Published January 13, 2015
An announcement by Republicans that they emerged victorious on earmark reform appeared to be premature Thursday after Democrats said House Minority Leader John Boehner had spoken too soon on any deal.
The fight over earmarks — the funding for lawmakers' pet projects — has held up the first of 12 budget bills for fiscal year 2008 — one that would fund the Homeland Security Department. House Democrats want to pass all 12 bills before July 1.
Republicans want to hold Democrats to an earlier promise to make earmark requests more transparent by revealing where they are designated and which lawmaker is requesting them before the spending bills reach the House floor.
Democrats, led by Appropriations Committee Chairman David Obey of Wisconsin, had said they would release the list of 33,000 earmark requests 30 days before House and Senate appropriators meet in conference committee on the bills. Members of the House would not have an opportunity to contest any particular item on the floor.
On the Senate side, the Senate appropriations homeland security subcommittee advanced its annual spending bill with $16 million in projects.
Early on Thursday, Republicans said they had reached an agreement to restore GOP reforms for appropriations bill to allow debate on the House floor. The agreement also called for the public disclosure of sponsors of pet projects and bans funding secret earmarks in appropriations bills, they said.
Boehner, R-Ohio, praised the alleged agreement as a chance to bring an “end to secret slush funds for earmarks.”
“I think we’ve won this round,” Boehner said.
“The truth is that our Congress declared war on a secret slush fund for spending, and we won,” added Rep. Roy Blunt, R-Mo. “This is a big win for taxpayers, it’s a big win for the media, frankly, it’s a big win for Republicans.”
But top House Democrats told FOX News Thursday afternoon that they had reached only "tentative agreement" with Republicans Wednesday night to ensure that earmarks are attached during the committee process to 10 of the 12 annual spending bills, and that House members have the opportunity to debate and vote on individual pet projects on the floor. In exchange, they said, Republicans agreed to restrictions on the amount of debate time.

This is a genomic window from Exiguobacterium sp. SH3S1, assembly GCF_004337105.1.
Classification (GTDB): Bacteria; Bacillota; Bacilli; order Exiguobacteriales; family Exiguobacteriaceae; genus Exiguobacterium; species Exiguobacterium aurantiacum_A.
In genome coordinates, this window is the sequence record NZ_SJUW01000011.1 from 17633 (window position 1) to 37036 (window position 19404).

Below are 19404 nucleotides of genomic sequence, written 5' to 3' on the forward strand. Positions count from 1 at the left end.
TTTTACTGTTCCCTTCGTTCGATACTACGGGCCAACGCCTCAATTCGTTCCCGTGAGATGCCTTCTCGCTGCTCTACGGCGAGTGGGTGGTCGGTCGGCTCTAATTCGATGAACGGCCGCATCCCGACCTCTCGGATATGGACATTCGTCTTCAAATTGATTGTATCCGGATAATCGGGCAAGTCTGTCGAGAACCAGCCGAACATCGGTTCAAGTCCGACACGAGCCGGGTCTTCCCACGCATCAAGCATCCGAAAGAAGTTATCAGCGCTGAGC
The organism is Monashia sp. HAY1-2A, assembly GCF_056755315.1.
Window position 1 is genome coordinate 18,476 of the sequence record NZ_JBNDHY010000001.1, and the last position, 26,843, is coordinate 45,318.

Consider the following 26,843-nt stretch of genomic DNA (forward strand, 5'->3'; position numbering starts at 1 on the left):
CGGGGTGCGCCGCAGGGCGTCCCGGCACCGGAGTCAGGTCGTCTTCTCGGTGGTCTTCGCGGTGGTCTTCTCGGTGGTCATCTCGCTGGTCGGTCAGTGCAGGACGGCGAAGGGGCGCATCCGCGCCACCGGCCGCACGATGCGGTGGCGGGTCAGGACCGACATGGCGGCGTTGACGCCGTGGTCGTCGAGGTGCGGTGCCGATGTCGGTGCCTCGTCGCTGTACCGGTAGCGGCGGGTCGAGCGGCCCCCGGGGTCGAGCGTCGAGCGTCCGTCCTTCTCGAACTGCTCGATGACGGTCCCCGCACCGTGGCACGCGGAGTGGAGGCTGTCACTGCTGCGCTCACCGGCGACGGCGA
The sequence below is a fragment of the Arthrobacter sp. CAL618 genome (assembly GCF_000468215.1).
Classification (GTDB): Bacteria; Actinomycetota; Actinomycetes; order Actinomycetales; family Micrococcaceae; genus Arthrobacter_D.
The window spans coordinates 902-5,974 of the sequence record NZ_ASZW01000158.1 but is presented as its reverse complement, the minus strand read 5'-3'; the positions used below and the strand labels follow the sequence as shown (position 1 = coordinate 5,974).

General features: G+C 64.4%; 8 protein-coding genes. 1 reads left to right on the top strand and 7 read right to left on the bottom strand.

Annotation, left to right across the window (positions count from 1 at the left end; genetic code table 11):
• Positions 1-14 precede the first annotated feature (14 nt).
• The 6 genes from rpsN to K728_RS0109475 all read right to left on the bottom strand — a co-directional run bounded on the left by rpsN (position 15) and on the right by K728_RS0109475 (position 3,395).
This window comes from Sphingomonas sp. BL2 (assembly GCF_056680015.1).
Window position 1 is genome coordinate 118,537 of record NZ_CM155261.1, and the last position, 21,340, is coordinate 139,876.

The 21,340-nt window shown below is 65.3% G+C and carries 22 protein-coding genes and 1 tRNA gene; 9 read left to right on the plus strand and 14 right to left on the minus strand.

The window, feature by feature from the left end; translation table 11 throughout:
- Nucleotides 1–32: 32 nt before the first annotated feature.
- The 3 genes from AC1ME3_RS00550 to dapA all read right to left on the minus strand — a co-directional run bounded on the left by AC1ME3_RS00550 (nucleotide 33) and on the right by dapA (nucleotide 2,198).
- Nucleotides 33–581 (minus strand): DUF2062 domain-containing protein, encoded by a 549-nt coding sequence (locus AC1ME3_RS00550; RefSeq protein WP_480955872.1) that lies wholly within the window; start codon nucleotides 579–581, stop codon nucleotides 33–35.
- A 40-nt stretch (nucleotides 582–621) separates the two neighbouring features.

According to Democrats in the center of these negotiations, on Thursday Boehner reneged on his promise to limit the amount of debate time. Boehner's aides say he never agreed to such a deal, but would take it to his caucus, which refused to accept the limits on debate.
House Speaker Nancy Pelosi said early Thursday that she was optimistic Republicans will "end their delaying tactics" to reach a deal.
"We will fulfill our pledge to the American people who demanded greater openness and accountability," said Brendan Daly, a spokesman for Pelosi.
On Monday, Obey said he would kill all pet projects if Republican leaders "demagogue" the issue. Republican Reps. Adam Putnam of Florida and David Dreier of California responded that they wouldn't back down from their positions.
This fight "is about what Democrats promised they were going to do," Putnam said, citing Democrats' campaign promise to create "transparency and openness" on the earmark process.
Dreier added that he's been approached by Democrats who say they are concerned that Obey and others in their party are "wrong in doing this."
According to Citizens Against Government Waste, the fiscal year 2007 defense and homeland security appropriations bills contained 2,658 projects at a cost of $13.2 billion. The watchdog group notes that only two of the 11 spending bills were passed by Congress last year. The rest were completed in an omnibus measure, which was stripped of all earmarks as a result of infighting in 2006 that left the legislation for the 110th Congress to wrap.
FOX News' Molly Hooper and Jim Mills contributed to this report.